6 February 2008                                                   St. Athanasius Lutheran Church

Ash Wednesday                                                                                Vienna, VA

 

Jesu Juva

 

“Return for Life”

Text:  Joel 2:12-19; Matthew 6:1-6, 16-21; 2 Cor 5:20b-6:10

 

Grace, mercy, and peace to you from God our Father, and from our Lord and Saviour Jesus Christ.  Amen.

 

“Return to the Lord, your God, for he is gracious and merciful, slow to anger, and abounding in steadfast love.”

 

Return.  That is what this season of Lent is all about.

Returning to the Lord, from whom we have wandered and gone astray.

And so Lent means going back to where you once were.

Repenting of where we have gone, and returning to where we have already been.

And so our destination is to the same place from whence our journey began.

And that place is the cross.

 

For we began this journey, this Christian life, joined to Jesus and His cross in Holy Baptism.  And there, by water, Word, and Spirit, our sin was forgiven, and we were given a new life.  There, all the promises of God were given to us – not a single one withheld!  There God said to us, “You are my beloved child.”  And we cried to Him, “Abba, Father.” (Gal 4:6)  And our journey in this new life began. 

 

But where have we journeyed?  What have we done with this new life, given to us, this gift of God’s grace?

Have we honored our Father with lives of faith and love, with lives of service, in lives of confession?  Or have we turned from Him, and chosen our own way?  Do we grumble at His Word, resist His will, doubt His goodness, and rebel against His discipline?  Are we pleased with Him when life is good, and angry when things aren’t going my way?  And how often so we listen to the siren song of satan, instead of relying on the promises of our Father?

How is it with you and your life?

You know the answer.

And the answer is not good, is it?

 

It’s not good because in all these things, we are believing in ourselves rather than believing in God.  Such is the way of sin, which has curved us in on ourselves, so that the first place I look for answers is the unholy law firm of me, myself, and I.

And we kind of like that, because then I’m the one in control.

And control is easier than faith.

And then the world comes along and supports us in this, and says this is good!  To believe in yourself.  That is a virtue!  To believe in yourself.  To be all that you can be.  To pull yourself up by the bootstraps. 

Yes, the world calls that good.

But God has another word for it: death.

Because on your own, believing in yourself, that is all you can accomplish.

For apart from God there is no life.

Only death.  Be it sooner, or later.

 

And so tonight we received the ashes of death imposed upon our foreheads.  For dust you are, and to dust you will return.  And they are rather imposing, aren’t they?  Serious, and sobering.  And if you are embarrassed by them, and feel a bit funny and uncomfortable with them . . . well, good. 

 

“Return to the Lord, your God, for he is gracious and merciful, slow to anger, and abounding in steadfast love.”

 

Turn from the father of lies, and return to the Father of life.

For despite your sin, despite your rebellion, despite your unfaithfulness, your Father – in love – is calling you back.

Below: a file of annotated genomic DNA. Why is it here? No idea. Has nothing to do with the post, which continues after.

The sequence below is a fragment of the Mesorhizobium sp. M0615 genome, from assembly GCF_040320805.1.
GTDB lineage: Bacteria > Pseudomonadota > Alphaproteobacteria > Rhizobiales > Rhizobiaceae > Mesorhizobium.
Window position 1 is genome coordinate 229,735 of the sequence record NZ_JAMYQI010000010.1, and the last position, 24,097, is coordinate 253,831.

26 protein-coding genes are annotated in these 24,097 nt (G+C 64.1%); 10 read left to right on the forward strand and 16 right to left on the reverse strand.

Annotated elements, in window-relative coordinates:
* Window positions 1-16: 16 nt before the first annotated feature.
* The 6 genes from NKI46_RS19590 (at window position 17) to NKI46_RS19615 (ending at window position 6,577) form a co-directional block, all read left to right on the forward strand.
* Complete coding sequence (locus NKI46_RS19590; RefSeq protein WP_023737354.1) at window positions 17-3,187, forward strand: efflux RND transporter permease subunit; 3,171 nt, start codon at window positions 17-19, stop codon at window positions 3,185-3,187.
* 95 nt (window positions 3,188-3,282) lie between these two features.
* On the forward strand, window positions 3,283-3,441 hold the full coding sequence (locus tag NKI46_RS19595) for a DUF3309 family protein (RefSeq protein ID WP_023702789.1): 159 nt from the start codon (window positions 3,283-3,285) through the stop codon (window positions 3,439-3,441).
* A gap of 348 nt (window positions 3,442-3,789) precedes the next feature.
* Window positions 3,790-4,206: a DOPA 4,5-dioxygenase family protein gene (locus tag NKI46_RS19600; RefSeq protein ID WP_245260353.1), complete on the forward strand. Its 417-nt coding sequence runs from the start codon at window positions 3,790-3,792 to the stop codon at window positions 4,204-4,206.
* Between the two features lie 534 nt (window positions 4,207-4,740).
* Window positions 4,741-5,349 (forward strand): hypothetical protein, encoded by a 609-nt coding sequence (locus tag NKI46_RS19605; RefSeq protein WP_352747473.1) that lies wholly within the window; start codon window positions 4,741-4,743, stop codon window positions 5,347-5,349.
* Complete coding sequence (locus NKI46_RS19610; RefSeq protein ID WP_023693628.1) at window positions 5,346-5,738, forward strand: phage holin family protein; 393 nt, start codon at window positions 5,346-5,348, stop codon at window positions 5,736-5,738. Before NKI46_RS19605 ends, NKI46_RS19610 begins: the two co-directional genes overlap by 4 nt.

Calling you to repentance, that you may not die, but live.

That you receive His life and salvation in the forgiveness of your sins.

 

And so He is not calling you to try harder, for that would still be believing in and relying on yourself!

He is calling you to repent.

To return to where your life began.

To return to the waters of your baptism in repentance, and be raised again to a new life in forgiveness.

To be raised with Christ who came and became sin for us and took our place in death, that we might rise with Him to life, and be reconciled to God.

Our sin dividing us no more.

Our sin ruling us no more.

Our sin defeated, that we might live a new life.

For that is the way of it with God.

The way of the cross.

The way not of an old life reformed, but of new life, through the death and resurrection of His Son.

 

And it is the only way.

The cross of Christ is the beginning, the end, the middle, and the means of our journey through this life and to the next.

For apart from Christ and His cross there is for us death and no life.

But joined to Christ and He to us, then there is life.  For that is why Jesus came.  To be sin for us, that in Him we might become the righteousness of God.

Not because of what we have done, but because of what He has done.

 

And so not only tonight, but especially tonight, and beginning again tonight, we return.

We return to the Lord who has turned to us in love.

We return to Him in repentance.

We return to Him in faith.

We return for now is the favorable time; now is the day of salvation.

We return for He is here for us.

Here calling you to receive Him and His life-giving, sin-forgiving, body and blood.

Given and shed for you for the forgiveness of your sin, for the life of the world.

And thus receiving, you live this new life.

Not to be seen by others, but to serve others. 

 

And so tonight we return and begin our Lenten journey once again.

Our journey from the cross, through the cross, and to the cross.

That we end where we begin.

That though we will die, yet shall we live.

United to Christ.

Forever.

 

In the name of the Father and of the + Son and of the Holy Spirit.  Amen.